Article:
1. #183 doug_bostrom at 11:40 AM on 17 June, 2010 It seems to me that overzealous application of Kolmogorov's axiom system could lead us to effective paralysis Yes. In real life it is imperative to be able to handle obscure issues. However, the way we do it should not be confused with applications of probability theory in the strict scientific sense. This is exactly the problem with the way IPCC presents its assessment system with guidelines for quantification. It is made to look scientific while in fact it is just plain old-style guesswork. Insufficient knowledge of sample space (field of possible events) is a serious issue. There are several extremely complicated systems like commercial airplanes or nuclear power plants where failure is not tolerated easily. Guys are developing sophisticated models to assess probability of failure but the thing is, retrospective analysis of actual accidents almost always uncovers some momentum or coincidence of otherwise independent chains of events, that no one expected, therefore it was missing from any previous risk assessment scheme as well. The rule is rare events happen often. There is an enormous tail of the probability distribution spanning unexplored expanses of the sample space. In this region each individual event has a vanishingly small probability, but all taken together, some of them is to be expected to happen rather soon. There is no good scientific way to handle situations like this. You have to rely on structural safety, engineering expertise, responsibility and common sense. There is another issue. This is personal communication from a guy trading in Decision Theory. In fact it happened in a pub, drinking beer, so I don't have references. Anyway, he described an experiment where subjects were asked to play a game and they were actually payed some small money for winning. There were a dozen or so marbles, all yellow, except one, which was blue. These were put into a black velvet bag in front of the subject, so he could see and count them. Then the experimenter pulled the marbles out of the bag one by one and the subject was to bet on its color in advance. Later on the betting strategies people followed were analyzed. There is a known optimal strategy for this game and it was found their performance was seriously suboptimal. The guy (the one I was drinking beer with) wondered why was it so. Well, there was a quirk to the experiment. The black velvet bag had a small hidden pocket inside and the experimenter trained himself in advance to be able to put the blue marble into the pocket in plain view without being noticed. This way he could always invariably present it on the last turn. It made sense, because this way he had more data (as soon as the blue marble is out, there is no uncertainty left in the game whatsoever). I told him the subjects probably guessed he was cheating on them and adjusted their strategies accordingly. He thought he had taken all the necessary precautions to prevent this, each subject played the game only once, they were not allowed to communicate with each other, and he, being an amateur magician otherwise, could really perform the cheat undetected. Well, I told him people have a general knowledge of psychologists cheating in experimental situations like this, so he has to look for the specific cheating model people had in their mind making the betting strategy they have actually followed close to optimal. So did he. Not in the pub, but during the days following. Next week he came up with a probability distribution for the blue marble along consecutive turns that made the average observed strategy optimal. It was tail-heavy, that is, looked like some mixture of the correct uniform distribution and the actual one, where the blue marble was always the last one. He could not repeat the experiment without cheating, because by then it was common knowledge among the students that the last one is blue. No one knows what has actually happened. There is a small possibility of the subjects communicating their experiences to the ones still waiting. But the distribution has not looked like that. It didn't have a single spike at the last turn, but a rising slope. People may be too dumb for this game. But it is also possible the sample space they had in mind and on which they have (mostly unconsciously) computed their strategy was wider then it was supposed to be and on top of possible configurations of marbles also included guesses on ways they might be cheated on. After all it can happen anytime, not only in controlled experimental situations. There are more things in heaven and earth, Horatio, Than are dreamt of in your philosophy.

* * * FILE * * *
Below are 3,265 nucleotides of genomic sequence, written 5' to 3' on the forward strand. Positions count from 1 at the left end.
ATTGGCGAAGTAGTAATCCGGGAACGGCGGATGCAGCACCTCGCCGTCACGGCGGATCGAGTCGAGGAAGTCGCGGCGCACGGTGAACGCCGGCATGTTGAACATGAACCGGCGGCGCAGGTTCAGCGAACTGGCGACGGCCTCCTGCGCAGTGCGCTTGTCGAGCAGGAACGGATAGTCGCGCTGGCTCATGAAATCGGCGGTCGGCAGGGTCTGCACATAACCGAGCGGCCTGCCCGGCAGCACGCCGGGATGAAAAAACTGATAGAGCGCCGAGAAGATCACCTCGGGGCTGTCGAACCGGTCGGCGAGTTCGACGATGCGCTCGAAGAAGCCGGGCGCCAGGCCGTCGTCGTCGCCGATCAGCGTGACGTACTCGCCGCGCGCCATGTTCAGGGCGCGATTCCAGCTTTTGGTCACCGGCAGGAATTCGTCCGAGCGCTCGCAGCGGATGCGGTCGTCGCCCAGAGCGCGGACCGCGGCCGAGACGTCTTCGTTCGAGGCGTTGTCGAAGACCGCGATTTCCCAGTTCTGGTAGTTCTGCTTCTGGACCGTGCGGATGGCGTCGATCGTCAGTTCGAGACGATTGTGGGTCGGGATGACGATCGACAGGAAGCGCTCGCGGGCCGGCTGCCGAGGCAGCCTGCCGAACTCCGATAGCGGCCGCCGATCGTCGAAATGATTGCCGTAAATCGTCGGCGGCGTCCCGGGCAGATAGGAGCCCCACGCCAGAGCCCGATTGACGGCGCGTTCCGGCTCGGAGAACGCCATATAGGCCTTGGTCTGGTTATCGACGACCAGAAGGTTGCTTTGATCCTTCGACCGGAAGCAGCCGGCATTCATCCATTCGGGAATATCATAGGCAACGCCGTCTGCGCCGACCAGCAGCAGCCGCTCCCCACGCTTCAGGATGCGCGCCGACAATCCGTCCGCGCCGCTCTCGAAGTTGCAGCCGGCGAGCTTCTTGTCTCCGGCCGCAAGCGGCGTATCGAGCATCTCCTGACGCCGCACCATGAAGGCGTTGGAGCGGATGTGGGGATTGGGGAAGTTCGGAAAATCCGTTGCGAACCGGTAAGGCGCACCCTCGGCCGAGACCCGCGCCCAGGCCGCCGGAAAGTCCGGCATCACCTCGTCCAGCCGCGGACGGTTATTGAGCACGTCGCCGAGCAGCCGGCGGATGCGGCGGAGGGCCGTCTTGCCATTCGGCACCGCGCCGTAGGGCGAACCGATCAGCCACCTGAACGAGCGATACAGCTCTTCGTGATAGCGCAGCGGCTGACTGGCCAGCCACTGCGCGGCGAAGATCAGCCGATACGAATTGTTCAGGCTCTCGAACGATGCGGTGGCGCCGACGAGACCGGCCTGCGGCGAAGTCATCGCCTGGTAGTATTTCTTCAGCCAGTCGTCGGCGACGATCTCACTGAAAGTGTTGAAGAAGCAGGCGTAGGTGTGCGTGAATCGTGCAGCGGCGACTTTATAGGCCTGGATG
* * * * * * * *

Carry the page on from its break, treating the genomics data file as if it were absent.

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  2. Sorry Albatross I agree this conversation has taken some esoteric turns, but since the theme of this post is the "consensus of evidence", I feel that a philosophical discussion of why such a consensus has relevance is somewhat on topic. In any case I can't help myself but indulge BP in this discussion a little bit more, I apologize if I'm just running in circles here. I think it's pretty clear he disagrees with you by the way that skeptics mislead. BP feels that a focus on minute particulars is far more relevant than weighing the totality of evidence. I'll defer to John's judgement as to whether this conversation needs to end where it stands. BP, That was a very interesting post, but it only serves to weaken your own arguments. You write that often in science we start with a huge inductive leap, then work backwards deductively establishing evidence for the general principle. I'll agree this is often the case, but not with climate science. AGW fell out of an attempt to reconstruct the behavior of our climate from our low level understanding of physical processes. It is clearly a theory borne out from inductive methods. Early attempts did try to deduce our climate's behavior from broad generalizations, but these attempts were met with failure (take a look at that link, it's a good read if you haven't seen it already). Furthermore, in your own entreaties you have urged us to stop looking at the "big picture" and working backwards, rather you'd prefer we work out the individual pieces and see where it takes us. You propose a method that is clearly inductive when applied to the general theory of AGW. Why then can we not evaluate your approach as such? > We can never be sure if these signs give us truth or not. However we have no choice but consider them true until proven false (by experiment or observation). Utter nonsense BP. You are now in direct contradiction to the basic principles of scientific skepticism (and of course, all modern judicial systems). Positive claims require positive evidence before we even entertain the idea that they are true. I propose to you that there is an invisible unicorn standing behind you right now. Did you honestly have to wave your hands in the air before assuming that my claim is false? >If something is 95% true, it may take quite a lot of counterexamples to get one convinced it must be false after all. Yes. This is exactly how the scientific method is supposed to work in fields where the evidence itself is complex, and is perfectly consistent with how theories have historically been modified or replaced. In such fields, each piece of evidence standing on its own is questionable. Only when you take the evidence in summation does a case for general theory arise. If a single piece of complex evidence can unambiguously falsify a theory, then I again submit that observations of SST's falsify your claims on UHI. >we are doing science and in this fine tradition you should let your communication be, Yea, yea; Nay, nay: for whatsoever is more than these cometh of evil. That communication has been a direct and clear "YES": based on the mass of all current evidence, AGW is true. It is the "skeptics" that have harped on the question of uncertainty. >In science the standard practice is to get rid of uncertainty by improvements to your measurement system, postponing your judgment until the job is done. There is no such thing as "getting rid of uncertainty" in science BP, I thought we had established that fact already. As such, the "job" is never complete and your claim implies we will never make any judgements whatsoever. If you honestly believe there is such a thing as 100% certainty (the equivalent of saying all uncertainty has been removed), then there is no point in continuing this conversation.